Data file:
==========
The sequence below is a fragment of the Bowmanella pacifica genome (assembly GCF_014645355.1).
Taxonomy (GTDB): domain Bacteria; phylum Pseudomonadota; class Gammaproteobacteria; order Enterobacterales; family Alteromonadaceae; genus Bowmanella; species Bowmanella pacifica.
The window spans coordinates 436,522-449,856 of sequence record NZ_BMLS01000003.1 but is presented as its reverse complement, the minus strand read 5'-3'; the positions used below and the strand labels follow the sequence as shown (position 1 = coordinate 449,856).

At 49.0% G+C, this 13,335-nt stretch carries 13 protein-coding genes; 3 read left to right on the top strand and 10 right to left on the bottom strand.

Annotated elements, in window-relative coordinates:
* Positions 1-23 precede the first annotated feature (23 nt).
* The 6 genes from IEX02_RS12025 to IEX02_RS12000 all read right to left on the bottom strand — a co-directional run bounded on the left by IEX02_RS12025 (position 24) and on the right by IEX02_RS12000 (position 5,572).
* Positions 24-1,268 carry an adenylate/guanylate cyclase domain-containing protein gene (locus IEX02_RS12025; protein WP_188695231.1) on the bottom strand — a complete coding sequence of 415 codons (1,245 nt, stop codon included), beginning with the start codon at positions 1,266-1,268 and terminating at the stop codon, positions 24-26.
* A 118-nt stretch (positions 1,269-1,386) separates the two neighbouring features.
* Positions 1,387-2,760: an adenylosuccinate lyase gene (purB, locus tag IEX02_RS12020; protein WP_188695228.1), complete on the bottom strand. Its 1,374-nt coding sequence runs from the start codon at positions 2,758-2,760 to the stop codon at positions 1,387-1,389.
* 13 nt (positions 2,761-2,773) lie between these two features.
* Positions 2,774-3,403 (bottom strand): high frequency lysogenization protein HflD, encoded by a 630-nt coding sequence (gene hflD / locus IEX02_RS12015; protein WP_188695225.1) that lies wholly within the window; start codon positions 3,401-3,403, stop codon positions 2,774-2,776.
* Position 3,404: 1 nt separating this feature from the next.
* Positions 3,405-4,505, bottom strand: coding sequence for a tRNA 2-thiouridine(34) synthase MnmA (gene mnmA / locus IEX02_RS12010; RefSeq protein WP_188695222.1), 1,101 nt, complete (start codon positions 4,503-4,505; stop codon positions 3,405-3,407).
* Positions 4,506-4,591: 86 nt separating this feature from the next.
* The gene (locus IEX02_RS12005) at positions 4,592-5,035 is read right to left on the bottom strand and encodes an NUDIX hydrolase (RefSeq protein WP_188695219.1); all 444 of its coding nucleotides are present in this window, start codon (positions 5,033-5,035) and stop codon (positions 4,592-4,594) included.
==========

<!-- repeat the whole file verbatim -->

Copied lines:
The sequence below is a fragment of the Bowmanella pacifica genome (assembly GCF_014645355.1).
Taxonomy (GTDB): domain Bacteria; phylum Pseudomonadota; class Gammaproteobacteria; order Enterobacterales; family Alteromonadaceae; genus Bowmanella; species Bowmanella pacifica.
The window spans coordinates 436,522-449,856 of sequence record NZ_BMLS01000003.1 but is presented as its reverse complement, the minus strand read 5'-3'; the positions used below and the strand labels follow the sequence as shown (position 1 = coordinate 449,856).

At 49.0% G+C, this 13,335-nt stretch carries 13 protein-coding genes; 3 read left to right on the top strand and 10 right to left on the bottom strand.

Annotated elements, in window-relative coordinates:
* Positions 1-23 precede the first annotated feature (23 nt).
* The 6 genes from IEX02_RS12025 to IEX02_RS12000 all read right to left on the bottom strand — a co-directional run bounded on the left by IEX02_RS12025 (position 24) and on the right by IEX02_RS12000 (position 5,572).
* Positions 24-1,268 carry an adenylate/guanylate cyclase domain-containing protein gene (locus IEX02_RS12025; protein WP_188695231.1) on the bottom strand — a complete coding sequence of 415 codons (1,245 nt, stop codon included), beginning with the start codon at positions 1,266-1,268 and terminating at the stop codon, positions 24-26.
* A 118-nt stretch (positions 1,269-1,386) separates the two neighbouring features.
* Positions 1,387-2,760: an adenylosuccinate lyase gene (purB, locus tag IEX02_RS12020; protein WP_188695228.1), complete on the bottom strand. Its 1,374-nt coding sequence runs from the start codon at positions 2,758-2,760 to the stop codon at positions 1,387-1,389.
* 13 nt (positions 2,761-2,773) lie between these two features.
* Positions 2,774-3,403 (bottom strand): high frequency lysogenization protein HflD, encoded by a 630-nt coding sequence (gene hflD / locus IEX02_RS12015; protein WP_188695225.1) that lies wholly within the window; start codon positions 3,401-3,403, stop codon positions 2,774-2,776.
* Position 3,404: 1 nt separating this feature from the next.
* Positions 3,405-4,505, bottom strand: coding sequence for a tRNA 2-thiouridine(34) synthase MnmA (gene mnmA / locus IEX02_RS12010; RefSeq protein WP_188695222.1), 1,101 nt, complete (start codon positions 4,503-4,505; stop codon positions 3,405-3,407).
* Positions 4,506-4,591: 86 nt separating this feature from the next.
* The gene (locus IEX02_RS12005) at positions 4,592-5,035 is read right to left on the bottom strand and encodes an NUDIX hydrolase (RefSeq protein WP_188695219.1); all 444 of its coding nucleotides are present in this window, start codon (positions 5,033-5,035) and stop codon (positions 4,592-4,594) included.